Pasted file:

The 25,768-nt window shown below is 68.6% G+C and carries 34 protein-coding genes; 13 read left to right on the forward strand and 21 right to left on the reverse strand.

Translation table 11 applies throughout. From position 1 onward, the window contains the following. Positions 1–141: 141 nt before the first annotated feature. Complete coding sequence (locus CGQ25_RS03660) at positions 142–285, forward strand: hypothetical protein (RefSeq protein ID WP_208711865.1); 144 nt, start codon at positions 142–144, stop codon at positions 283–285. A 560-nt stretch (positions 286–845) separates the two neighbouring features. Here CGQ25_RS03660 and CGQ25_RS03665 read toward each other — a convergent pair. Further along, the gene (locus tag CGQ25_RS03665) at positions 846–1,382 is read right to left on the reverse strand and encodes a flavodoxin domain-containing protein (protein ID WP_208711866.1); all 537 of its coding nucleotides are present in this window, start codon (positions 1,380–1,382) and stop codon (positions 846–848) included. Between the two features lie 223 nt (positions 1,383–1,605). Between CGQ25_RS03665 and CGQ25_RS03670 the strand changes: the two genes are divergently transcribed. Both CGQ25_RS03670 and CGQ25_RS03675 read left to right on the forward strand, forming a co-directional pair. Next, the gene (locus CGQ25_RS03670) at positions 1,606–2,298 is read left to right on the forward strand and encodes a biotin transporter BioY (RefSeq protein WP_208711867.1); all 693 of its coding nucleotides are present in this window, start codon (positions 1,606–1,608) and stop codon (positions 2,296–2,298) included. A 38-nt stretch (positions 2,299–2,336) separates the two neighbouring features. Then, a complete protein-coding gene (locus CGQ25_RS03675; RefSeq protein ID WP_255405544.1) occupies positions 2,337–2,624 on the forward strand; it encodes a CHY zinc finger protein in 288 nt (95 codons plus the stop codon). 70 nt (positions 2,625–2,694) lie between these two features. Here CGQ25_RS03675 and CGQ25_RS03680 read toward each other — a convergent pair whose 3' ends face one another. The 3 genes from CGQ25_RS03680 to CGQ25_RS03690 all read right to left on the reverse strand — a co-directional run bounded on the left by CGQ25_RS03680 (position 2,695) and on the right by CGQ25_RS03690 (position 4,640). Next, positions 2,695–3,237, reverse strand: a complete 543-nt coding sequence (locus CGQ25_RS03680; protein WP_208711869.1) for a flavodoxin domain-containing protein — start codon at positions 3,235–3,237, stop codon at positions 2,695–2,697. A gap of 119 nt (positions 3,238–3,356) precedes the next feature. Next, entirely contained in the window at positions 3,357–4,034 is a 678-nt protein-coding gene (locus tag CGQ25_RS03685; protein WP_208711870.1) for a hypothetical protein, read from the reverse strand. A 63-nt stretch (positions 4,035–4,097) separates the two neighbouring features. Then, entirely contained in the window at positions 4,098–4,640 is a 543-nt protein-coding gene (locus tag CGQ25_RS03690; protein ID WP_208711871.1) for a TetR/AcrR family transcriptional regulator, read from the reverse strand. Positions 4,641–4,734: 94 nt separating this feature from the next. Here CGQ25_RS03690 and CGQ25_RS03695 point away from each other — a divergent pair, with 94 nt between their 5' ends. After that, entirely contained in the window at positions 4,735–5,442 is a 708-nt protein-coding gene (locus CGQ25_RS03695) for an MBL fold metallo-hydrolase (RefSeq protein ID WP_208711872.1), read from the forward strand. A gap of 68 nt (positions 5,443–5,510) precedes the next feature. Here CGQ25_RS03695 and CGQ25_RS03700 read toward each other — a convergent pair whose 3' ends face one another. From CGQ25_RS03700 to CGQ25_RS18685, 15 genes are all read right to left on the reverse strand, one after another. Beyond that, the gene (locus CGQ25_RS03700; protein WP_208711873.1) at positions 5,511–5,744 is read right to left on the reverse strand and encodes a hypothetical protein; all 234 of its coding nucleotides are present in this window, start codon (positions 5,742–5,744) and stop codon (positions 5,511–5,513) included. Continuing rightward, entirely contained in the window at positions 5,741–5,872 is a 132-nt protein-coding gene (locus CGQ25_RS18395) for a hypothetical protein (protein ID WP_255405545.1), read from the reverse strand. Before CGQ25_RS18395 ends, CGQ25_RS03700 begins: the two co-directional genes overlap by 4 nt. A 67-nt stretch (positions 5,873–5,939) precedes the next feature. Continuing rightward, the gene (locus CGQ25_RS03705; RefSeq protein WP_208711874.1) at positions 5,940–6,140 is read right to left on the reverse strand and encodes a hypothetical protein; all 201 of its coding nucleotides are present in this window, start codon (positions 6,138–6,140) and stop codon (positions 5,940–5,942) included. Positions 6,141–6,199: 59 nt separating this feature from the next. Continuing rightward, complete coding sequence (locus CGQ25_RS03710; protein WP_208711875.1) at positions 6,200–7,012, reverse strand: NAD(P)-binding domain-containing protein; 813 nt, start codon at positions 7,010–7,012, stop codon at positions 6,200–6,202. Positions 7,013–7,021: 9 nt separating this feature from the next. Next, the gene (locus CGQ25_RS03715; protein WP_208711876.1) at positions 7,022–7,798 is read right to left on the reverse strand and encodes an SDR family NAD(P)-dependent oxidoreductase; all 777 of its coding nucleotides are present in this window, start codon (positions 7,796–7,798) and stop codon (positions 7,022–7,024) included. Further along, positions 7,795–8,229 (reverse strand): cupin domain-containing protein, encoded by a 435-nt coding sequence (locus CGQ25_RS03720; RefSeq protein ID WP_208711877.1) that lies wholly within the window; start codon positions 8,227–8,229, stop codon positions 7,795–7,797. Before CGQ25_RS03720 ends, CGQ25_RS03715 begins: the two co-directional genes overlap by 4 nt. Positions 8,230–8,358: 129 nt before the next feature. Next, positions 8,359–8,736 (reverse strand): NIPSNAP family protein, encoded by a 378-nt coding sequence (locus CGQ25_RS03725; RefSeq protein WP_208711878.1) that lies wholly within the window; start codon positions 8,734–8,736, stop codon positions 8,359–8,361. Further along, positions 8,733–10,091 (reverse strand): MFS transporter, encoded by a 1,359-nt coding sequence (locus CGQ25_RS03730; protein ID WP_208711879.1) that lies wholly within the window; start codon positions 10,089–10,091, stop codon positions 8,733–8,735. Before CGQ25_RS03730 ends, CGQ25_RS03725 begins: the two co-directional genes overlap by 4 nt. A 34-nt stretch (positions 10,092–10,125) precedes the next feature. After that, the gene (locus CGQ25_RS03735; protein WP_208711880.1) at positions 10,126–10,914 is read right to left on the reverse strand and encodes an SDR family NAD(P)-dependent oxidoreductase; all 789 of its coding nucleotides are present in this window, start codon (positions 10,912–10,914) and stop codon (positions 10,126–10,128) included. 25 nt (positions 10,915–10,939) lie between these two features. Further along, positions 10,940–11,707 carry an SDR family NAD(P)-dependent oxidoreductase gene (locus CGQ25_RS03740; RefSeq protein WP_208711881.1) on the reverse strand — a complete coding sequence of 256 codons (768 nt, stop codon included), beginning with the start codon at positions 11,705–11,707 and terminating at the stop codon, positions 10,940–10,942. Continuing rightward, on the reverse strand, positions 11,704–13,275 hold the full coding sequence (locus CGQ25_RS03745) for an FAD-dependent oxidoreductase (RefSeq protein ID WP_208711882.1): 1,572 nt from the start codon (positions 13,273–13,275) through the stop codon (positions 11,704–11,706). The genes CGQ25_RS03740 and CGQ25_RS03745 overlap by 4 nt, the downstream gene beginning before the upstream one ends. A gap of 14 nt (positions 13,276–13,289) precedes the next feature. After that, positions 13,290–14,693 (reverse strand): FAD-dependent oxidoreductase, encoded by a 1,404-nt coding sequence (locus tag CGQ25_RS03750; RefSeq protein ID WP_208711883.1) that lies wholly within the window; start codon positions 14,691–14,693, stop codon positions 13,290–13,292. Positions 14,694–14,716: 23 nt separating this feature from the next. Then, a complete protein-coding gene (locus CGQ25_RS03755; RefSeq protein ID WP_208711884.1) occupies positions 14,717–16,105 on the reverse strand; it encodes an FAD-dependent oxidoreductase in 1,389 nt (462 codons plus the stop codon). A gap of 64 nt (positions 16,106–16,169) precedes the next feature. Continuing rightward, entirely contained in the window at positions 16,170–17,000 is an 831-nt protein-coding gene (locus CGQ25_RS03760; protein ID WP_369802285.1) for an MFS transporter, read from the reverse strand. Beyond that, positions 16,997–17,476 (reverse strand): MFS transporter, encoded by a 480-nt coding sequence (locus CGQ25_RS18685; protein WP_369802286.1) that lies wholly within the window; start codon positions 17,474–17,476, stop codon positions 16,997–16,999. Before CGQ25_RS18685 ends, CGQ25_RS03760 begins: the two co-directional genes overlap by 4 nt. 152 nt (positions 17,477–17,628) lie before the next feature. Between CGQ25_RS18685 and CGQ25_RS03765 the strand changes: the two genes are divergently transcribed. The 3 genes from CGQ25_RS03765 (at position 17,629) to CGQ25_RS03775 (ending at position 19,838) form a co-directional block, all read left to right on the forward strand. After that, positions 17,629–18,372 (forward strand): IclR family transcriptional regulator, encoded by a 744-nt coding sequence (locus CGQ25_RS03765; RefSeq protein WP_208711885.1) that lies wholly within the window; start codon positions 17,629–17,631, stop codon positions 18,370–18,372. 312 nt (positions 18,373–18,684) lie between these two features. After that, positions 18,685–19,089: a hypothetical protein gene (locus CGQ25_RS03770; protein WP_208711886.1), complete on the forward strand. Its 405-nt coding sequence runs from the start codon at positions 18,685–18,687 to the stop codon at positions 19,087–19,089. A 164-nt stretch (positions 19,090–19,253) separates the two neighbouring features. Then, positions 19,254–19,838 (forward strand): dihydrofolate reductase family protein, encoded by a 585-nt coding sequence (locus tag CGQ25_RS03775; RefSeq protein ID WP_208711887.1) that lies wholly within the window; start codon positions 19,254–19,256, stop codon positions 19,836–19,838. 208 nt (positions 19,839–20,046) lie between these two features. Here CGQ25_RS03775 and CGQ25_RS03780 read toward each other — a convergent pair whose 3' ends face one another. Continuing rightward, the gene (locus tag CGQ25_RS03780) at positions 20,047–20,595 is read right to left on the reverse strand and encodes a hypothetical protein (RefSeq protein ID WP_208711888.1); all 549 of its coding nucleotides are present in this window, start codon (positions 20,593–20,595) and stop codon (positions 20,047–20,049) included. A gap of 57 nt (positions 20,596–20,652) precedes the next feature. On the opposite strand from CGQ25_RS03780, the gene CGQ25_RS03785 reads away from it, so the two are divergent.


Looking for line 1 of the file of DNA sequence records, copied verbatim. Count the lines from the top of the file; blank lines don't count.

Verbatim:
The 25,768-nt window shown below is 68.6% G+C and carries 34 protein-coding genes; 13 read left to right on the forward strand and 21 right to left on the reverse strand.